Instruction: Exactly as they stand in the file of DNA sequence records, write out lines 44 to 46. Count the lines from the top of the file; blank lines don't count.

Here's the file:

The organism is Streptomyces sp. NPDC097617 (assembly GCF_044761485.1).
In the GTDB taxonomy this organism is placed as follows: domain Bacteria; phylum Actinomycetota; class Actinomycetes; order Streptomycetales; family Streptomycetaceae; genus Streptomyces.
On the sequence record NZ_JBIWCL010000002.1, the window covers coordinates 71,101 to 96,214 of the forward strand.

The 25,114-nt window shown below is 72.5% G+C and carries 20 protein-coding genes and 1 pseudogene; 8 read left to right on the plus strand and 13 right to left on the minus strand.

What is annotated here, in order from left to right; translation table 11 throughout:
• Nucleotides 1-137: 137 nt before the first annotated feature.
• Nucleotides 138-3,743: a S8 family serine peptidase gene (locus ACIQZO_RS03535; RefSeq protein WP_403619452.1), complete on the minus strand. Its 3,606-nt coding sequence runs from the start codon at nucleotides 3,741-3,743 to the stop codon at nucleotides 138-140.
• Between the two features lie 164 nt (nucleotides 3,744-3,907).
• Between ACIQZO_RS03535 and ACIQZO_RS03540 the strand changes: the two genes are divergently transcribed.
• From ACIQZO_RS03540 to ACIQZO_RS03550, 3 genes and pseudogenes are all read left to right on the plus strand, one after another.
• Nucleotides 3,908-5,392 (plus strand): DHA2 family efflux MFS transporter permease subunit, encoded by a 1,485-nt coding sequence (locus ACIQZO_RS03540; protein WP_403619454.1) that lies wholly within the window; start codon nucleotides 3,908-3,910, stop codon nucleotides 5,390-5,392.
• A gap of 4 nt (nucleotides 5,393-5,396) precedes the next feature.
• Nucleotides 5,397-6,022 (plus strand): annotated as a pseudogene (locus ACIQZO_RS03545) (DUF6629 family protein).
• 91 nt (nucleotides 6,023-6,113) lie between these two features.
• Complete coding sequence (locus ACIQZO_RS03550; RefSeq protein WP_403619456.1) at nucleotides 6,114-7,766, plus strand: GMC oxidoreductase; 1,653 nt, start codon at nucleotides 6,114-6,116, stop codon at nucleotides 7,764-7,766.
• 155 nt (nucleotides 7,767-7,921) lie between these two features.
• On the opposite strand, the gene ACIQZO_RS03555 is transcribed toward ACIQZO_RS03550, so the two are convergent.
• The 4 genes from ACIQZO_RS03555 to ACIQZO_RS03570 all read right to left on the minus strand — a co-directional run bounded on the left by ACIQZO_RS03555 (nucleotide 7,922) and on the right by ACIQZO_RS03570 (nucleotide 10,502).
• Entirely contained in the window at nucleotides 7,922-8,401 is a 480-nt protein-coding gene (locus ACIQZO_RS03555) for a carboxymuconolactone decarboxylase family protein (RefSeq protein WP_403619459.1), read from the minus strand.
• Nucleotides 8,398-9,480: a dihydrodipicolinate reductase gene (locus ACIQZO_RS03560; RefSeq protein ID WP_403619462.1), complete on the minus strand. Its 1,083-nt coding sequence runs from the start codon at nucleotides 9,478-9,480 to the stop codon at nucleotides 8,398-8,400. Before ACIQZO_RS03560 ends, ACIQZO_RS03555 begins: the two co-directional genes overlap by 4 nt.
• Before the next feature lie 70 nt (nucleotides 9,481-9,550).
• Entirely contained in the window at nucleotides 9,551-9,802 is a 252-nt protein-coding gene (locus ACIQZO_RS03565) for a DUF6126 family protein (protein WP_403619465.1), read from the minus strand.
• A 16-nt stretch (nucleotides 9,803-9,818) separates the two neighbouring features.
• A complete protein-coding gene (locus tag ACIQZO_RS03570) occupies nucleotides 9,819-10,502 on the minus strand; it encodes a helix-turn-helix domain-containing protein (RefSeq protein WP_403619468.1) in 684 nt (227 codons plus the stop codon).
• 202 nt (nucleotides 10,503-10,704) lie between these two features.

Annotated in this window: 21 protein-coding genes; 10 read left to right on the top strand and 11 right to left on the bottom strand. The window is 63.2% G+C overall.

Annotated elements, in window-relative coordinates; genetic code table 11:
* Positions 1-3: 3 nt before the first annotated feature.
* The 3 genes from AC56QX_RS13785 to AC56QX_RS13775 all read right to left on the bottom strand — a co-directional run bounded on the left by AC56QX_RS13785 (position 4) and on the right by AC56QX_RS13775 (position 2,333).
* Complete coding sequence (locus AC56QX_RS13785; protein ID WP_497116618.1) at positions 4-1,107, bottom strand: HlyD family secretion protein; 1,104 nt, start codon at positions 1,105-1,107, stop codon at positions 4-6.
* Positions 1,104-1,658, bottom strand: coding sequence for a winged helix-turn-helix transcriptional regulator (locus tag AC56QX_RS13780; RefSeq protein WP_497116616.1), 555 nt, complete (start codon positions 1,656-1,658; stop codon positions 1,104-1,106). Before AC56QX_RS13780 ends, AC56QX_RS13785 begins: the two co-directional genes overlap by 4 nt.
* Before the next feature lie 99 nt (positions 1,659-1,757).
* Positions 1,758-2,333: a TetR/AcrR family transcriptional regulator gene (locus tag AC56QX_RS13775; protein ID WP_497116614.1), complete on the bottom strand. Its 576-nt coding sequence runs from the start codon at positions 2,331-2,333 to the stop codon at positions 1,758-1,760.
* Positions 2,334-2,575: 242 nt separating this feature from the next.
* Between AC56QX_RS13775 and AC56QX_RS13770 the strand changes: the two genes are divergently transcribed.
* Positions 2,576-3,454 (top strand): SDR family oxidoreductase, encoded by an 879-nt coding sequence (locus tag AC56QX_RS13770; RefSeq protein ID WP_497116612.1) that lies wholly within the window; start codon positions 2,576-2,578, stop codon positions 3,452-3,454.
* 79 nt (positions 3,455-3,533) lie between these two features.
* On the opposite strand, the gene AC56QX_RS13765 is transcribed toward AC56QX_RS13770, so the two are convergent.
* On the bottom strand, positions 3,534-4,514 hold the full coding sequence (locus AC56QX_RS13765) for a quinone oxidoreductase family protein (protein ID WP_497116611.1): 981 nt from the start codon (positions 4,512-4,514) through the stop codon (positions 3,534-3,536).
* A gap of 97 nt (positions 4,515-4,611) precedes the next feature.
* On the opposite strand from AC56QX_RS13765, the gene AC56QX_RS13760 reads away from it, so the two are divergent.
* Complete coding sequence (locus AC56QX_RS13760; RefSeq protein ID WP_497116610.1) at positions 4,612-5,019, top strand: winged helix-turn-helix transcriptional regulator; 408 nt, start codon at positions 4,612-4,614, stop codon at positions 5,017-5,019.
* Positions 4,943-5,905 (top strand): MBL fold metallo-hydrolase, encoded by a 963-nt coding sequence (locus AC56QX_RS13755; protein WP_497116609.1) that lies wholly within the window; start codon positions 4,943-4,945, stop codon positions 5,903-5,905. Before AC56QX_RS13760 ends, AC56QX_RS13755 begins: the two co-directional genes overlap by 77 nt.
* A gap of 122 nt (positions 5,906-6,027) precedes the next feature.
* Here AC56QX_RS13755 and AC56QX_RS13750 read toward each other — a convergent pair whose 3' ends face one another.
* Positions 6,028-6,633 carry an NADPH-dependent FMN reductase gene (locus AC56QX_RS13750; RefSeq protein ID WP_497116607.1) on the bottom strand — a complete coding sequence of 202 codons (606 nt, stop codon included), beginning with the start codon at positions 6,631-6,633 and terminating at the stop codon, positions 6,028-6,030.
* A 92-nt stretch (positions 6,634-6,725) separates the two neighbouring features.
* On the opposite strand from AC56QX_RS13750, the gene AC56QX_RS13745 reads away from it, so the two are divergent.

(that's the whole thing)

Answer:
* A gap of 122 nt (positions 5,906-6,027) precedes the next feature.
* Here AC56QX_RS13755 and AC56QX_RS13750 read toward each other — a convergent pair whose 3' ends face one another.
* Positions 6,028-6,633 carry an NADPH-dependent FMN reductase gene (locus AC56QX_RS13750; RefSeq protein ID WP_497116607.1) on the bottom strand — a complete coding sequence of 202 codons (606 nt, stop codon included), beginning with the start codon at positions 6,631-6,633 and terminating at the stop codon, positions 6,028-6,030.